The Political Notebook 10.6.23
Biggs, Crane join Democrats to oust McCarthy. Who's the RINO now? Moving the Hastert rule goalposts. Why be sheriff when a judge actually runs the place?
The hypocrisy of the House Republicans who ousted Kevin McCarthy from the speakership – led by Florida Rep. Matt Gaetz and including Arizonans Andy Biggs and Eli Crane – was stunning, even to someone generally highly cynical about the genus Homo Politicus. (Today’s politics are reviving my H.L. Mencken phase from my late teens.)
McCarthy’s triggering offense was supposedly relying on Democratic votes to pass a continuing resolution to keep the government fully operating, at least temporarily. However, the majority of House Republicans also supported the continuing resolution. It was the predominant position within the caucus, with 126 Republicans voting in favor and 90 voting against.
Contrast that with the vote to oust McCarthy. Of the 216 votes to give him the boot, 208 were from Democrats. Only 8 Republicans voted to defenestrate him.
So, it’s unacceptable to rely on Democratic votes to do something a majority of House Republicans want, pass a continuing resolution to keep the lights on. But it’s okay to rely on Democratic votes to oust a speaker that the overwhelming majority of Republican House members support?
Who’s the RINO now?
More consequential than the rank hypocrisy of the likes of Biggs and Crane is the subtle moving of the goalposts for the Hastert rule. The rule is named after former GOP Speaker Dennis Hastert who vowed not to bring to the floor any measure that did not have the support of a majority of the majority.
The continuing resolution that occasioned McCarthy’s ouster met the Hastert rule test. The majority of the majority supported it.
The supposed offense was that the resolution got more Democratic votes than Republican ones. The resolution passed with 209 Democratic votes and 126 Republican ones. That’s moving the Hastert rule goalposts. According to this contention, a majority of the majority isn’t sufficient for a speaker to bring a measure to the floor. The majority of the majority has to also be the majority of the final vote for the measure. In other words, a speaker shouldn’t bring to the floor a measure supported by a majority of his caucus if it is even more popular within the minority caucus.
But even that idiocy isn’t the ultimate objective of the attempt to move the Hastert rule goalposts. The ultimate objective is to adopt an informal rule that nothing is to be brought to the floor unless there are enough votes from the Republican caucus to pass the measure without any reliance on Democratic votes at all. In a narrowly divided body, that would give the likes of Biggs and Crane an effective veto on what even gets a vote in the House.
Even the original Hastert rule was a recipe for dysfunctional and bad governance, and an affront to representative government. In our partisan system, being the majority party will inevitably have some prerogatives and privileges. But there should always be a path for the will of a majority of the body to prevail.
Perhaps Maricopa County Sheriff Paul Penzone has some fabulous offer that would have caused him to resign early and not run for re-election in any event. But I suspect one of the reasons is that he doesn’t really run the sheriff’s office, even though he was elected to do that. Instead, the office is being run by federal Judge G. Murray Snow and his court-appointed monitors.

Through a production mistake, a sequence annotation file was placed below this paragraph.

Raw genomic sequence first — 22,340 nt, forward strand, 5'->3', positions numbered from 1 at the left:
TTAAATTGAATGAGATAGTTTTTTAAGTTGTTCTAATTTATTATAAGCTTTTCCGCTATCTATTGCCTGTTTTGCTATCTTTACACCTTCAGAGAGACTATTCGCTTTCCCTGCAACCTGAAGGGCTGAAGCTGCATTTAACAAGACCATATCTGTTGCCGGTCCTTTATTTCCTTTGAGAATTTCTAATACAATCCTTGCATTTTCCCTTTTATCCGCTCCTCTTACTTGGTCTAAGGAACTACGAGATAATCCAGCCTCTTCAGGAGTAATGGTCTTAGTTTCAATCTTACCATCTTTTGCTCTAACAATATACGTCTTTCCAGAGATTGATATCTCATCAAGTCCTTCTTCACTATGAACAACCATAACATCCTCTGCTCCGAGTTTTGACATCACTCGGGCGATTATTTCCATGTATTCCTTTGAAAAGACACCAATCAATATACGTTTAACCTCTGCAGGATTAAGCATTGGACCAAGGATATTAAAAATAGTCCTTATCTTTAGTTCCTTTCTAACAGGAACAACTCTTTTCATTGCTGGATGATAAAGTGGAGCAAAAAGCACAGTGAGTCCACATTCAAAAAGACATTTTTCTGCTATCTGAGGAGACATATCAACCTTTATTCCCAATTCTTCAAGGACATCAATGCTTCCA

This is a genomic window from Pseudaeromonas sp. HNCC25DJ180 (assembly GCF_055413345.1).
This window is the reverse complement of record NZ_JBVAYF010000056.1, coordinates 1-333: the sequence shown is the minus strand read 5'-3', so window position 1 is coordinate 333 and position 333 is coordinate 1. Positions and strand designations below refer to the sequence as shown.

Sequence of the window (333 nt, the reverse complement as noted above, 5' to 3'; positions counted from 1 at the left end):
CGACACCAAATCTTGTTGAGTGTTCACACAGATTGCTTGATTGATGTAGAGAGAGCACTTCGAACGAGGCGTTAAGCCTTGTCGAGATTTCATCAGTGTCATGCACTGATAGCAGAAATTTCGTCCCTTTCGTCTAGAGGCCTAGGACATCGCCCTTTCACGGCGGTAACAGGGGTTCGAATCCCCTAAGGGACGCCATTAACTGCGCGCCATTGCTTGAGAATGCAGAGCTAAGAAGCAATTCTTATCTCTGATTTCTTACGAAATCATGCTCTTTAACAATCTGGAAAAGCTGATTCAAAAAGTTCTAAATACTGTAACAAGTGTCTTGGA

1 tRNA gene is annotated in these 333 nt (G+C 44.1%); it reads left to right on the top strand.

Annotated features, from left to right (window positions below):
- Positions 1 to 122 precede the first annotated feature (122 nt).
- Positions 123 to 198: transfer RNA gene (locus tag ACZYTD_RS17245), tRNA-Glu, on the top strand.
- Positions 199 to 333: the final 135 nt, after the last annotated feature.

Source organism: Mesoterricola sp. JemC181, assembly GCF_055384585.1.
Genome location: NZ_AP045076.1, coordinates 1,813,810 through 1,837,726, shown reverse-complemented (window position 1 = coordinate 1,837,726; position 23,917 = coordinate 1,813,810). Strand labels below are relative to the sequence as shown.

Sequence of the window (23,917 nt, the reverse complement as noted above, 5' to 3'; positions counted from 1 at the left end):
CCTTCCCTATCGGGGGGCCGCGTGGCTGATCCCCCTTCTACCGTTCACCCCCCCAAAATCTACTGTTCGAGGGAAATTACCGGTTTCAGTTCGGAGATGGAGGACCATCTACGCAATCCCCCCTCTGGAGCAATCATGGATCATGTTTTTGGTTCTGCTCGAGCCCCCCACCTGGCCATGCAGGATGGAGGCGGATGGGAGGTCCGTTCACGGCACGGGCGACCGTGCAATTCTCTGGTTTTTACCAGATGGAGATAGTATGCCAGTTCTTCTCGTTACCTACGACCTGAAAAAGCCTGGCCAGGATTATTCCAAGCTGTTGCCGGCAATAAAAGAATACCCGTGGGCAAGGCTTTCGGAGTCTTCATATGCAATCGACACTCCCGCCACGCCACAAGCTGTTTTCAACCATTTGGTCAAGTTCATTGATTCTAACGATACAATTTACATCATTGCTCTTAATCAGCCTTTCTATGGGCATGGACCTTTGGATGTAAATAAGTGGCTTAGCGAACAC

This dates back to Joe Arpaio’s tenure, who hasn’t been the sheriff since 2016. Arpaio was unconstitutionally, and unconscionably, flooding Latino neighborhoods with street patrols and pulling over drivers for picayunish violations, in an attempt to round up illegal immigrants. He was transparent about it, issuing press releases bragging about how many illegal immigrants his dragnets caught.
Snow correctly found that Arpaio’s racially targeted dragnets were unconstitutional. There was a simple and cheap remedy. Forbid Arpaio from conducting these dragnets or anything similar. Some monitoring to ensure compliance would have been needed. But it would have cost taxpayers tens of thousands of dollars, not the hundreds of millions that have been spent complying with what Snow ordered instead. And the monitoring could have been safely dismantled once voters tossed Arpaio out of office in favor of Penzone. This was an Arpaio specific problem.
Instead of the simple and cheap remedy, Snow decided effectively to take over the management of the sheriff’s office. His remedial orders were highly prescriptive, almost laughably so. He ordered universal training and specified how much of it could occur online rather than in person. He dictated how many direct reports a supervisor could have. He required the total overhaul of the internal disciplinary process.
Perhaps the most egregious overreach was ordering the establishment of a community relations board, dictating its membership and topics to be discussed, and requiring the sheriff to consult it. Elected officials still have First Amendment rights. A federal judge has no standing to dictate with whom an elected official has to meet and what is to be discussed. Yet Snow scolded Penzone for leaving one of these meetings early.
The unnecessary cost to taxpayers stands at a quarter billion and counting. And very little of it has anything to do with remedying Arpaio’s specific constitutional violation.
At this point, this isn’t really Arpaio’s legacy anymore. It’s Snow’s.
Reach Robb at email@example.com.